Pattern, the new volume aiming to survey contemporary fashion from Phaidon ($79.95) is quite a tome to behold, with over 400 gorgeously laid out pages, printed on high-quality paper and with a beautiful cover, embossed and gold-foiled. It also comes in a paper Tyvek tote (no, you cannot rip Tyvek, ask me how I know). The book follows the same format as the previous survey, Sample (Phaidon, 2005), in which ten influential fashion figures served as curators, each picking ten designers to feature in the book. Each of the one hundred designers got a two-spread overview with a blurb and some photos.
Pattern utilizes the same approach, though one would be hard-pressed to find a curatorial pattern here, starting with curators themselves. Who curated the curators? While some of the chosen ones make sense, being fashion experts and household names (Imran Amed of The Business of Fashion, Nick Knight of SHOWstudio) others may raise some eyebrows (since when is Preen a fashion authority?).
Five out of ten curators are from London and the book is predictably skewed towards the Big Smoke, with 41 out of 100 featured designers based there. The anonymous preface and some blurbs in the press release state something about showcasing the new generation of design, and there are some good examples. But we also get profiles of established designers like Thom Browne and Lucas Ossendrijver, the menswear designer of Lanvin. Only four designers hail from Milan; one of them, Umit Benan, is a Turk. Although, this might simply be an unintended comment on the stagnation of Italian fashion. On the flipside, the book shows how far Chinese designers have come, with Uma Wang, Yiqing Yin, and Yang Li being some of the most exciting picks.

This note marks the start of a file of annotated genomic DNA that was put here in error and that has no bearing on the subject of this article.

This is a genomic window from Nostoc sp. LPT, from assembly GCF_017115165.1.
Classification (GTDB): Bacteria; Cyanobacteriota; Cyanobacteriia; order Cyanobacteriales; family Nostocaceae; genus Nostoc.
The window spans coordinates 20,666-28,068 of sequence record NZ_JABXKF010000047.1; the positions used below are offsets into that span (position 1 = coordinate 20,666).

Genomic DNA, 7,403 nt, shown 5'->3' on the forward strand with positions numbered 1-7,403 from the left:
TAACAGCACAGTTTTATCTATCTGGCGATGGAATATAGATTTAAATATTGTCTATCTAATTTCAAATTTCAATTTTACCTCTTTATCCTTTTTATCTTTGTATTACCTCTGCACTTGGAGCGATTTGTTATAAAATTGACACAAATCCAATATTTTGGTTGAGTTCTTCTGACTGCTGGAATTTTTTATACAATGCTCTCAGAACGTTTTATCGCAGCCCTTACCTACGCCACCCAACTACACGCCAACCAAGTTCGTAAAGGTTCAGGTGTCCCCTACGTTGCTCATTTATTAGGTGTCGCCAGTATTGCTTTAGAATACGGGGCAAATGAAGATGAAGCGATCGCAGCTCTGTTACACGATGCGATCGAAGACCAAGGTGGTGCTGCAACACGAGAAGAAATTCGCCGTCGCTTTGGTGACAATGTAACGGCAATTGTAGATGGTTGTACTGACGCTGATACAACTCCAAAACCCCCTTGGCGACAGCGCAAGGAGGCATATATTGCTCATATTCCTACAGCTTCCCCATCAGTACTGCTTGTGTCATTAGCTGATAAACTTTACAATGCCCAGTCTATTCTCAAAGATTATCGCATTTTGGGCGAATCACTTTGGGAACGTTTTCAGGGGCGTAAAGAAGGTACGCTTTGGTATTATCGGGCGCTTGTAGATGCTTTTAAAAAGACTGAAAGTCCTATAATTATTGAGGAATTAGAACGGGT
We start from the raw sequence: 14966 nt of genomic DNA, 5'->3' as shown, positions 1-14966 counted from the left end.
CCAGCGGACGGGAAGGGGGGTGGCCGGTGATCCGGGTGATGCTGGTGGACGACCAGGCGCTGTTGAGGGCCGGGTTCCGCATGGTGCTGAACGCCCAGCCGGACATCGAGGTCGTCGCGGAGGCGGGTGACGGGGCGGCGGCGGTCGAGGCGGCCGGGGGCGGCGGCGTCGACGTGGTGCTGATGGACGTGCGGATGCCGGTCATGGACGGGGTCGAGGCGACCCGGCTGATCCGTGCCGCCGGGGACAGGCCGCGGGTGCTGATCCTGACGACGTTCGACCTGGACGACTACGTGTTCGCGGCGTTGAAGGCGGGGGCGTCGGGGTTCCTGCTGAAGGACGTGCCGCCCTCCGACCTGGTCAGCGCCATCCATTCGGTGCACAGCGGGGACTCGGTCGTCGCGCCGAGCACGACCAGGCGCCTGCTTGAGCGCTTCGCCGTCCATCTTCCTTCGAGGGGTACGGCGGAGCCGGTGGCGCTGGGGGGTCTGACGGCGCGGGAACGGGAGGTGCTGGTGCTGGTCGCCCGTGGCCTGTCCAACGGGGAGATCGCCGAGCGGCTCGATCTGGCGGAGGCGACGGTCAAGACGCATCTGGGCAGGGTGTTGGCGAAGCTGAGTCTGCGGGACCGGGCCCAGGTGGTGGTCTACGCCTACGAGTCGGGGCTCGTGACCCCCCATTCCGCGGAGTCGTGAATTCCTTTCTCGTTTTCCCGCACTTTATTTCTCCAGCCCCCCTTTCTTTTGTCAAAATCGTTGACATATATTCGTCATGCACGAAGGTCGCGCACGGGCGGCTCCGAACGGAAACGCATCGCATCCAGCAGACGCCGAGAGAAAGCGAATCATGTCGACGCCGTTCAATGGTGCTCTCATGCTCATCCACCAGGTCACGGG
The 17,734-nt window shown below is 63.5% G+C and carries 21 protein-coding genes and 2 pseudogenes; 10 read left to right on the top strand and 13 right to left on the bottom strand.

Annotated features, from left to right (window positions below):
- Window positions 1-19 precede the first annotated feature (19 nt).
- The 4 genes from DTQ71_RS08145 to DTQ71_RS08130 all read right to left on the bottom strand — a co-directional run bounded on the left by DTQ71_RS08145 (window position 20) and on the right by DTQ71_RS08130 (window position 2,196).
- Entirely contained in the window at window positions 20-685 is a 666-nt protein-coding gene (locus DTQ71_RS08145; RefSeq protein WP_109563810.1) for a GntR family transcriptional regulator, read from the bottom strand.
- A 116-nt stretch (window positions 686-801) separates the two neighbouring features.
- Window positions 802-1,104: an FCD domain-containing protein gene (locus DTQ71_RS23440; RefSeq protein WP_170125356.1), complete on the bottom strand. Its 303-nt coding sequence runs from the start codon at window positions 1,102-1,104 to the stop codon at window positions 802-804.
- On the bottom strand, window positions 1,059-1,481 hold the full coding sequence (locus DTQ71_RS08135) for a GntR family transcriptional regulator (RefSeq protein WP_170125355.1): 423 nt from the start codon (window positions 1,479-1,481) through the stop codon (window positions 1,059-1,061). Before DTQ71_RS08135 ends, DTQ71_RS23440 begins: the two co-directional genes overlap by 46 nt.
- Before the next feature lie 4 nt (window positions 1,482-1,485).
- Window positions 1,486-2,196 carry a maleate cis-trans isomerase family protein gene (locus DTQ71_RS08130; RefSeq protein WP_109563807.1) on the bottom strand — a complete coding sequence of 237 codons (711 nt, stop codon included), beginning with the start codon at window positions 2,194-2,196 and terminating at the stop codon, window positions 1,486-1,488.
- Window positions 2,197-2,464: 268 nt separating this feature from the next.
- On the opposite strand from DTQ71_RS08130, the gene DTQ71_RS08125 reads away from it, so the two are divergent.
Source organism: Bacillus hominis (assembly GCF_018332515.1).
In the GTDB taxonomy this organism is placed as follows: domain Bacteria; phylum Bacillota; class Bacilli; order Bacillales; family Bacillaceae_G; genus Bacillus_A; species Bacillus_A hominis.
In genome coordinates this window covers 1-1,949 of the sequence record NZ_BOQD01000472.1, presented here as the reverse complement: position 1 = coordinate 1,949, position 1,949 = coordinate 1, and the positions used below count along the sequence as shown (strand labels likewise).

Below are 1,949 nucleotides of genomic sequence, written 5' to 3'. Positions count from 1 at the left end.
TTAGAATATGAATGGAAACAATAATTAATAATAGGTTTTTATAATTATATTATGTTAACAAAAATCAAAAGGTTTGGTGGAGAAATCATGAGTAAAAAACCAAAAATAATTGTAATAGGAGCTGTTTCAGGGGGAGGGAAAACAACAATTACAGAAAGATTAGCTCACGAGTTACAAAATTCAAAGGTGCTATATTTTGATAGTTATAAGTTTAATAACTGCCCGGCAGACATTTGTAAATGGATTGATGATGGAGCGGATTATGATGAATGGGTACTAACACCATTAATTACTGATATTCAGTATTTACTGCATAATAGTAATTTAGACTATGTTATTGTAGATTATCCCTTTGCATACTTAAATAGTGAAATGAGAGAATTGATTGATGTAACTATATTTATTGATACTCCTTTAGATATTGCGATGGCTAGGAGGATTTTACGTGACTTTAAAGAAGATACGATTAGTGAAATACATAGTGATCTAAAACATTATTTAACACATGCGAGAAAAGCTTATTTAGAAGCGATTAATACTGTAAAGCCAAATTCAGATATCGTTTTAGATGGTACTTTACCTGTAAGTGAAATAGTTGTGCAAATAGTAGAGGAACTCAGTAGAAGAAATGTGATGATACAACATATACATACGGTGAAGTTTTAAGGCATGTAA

If there is any logic to Pattern it is one of personal tastes of the curators (yes, there is such a thing as logic of taste, ask Susan Sontag). Which is actually not a bad idea at all, especially in our postmodern culture. So, perhaps it’s better to approach Pattern without any expectation of the word the title implies. Some of the picks are utterly predictable, which is also fine, because tastes often reflect personality. Thus, most of what the blogger Tavi Givenson had picked is just plain kooky in that old-eccentric-ladies-that-shop-at-Comme-des-Garcons way. The designers that the editors of Fantastic Man picked are, of course, of the preppy-ironic Americana persuasion that the magazine has been championing since its inception. And so on.
Still, if it’s a survey you are after, the book does the job well exactly because it’s all over the place. Plus, it will make a handsome addition to your coffee table.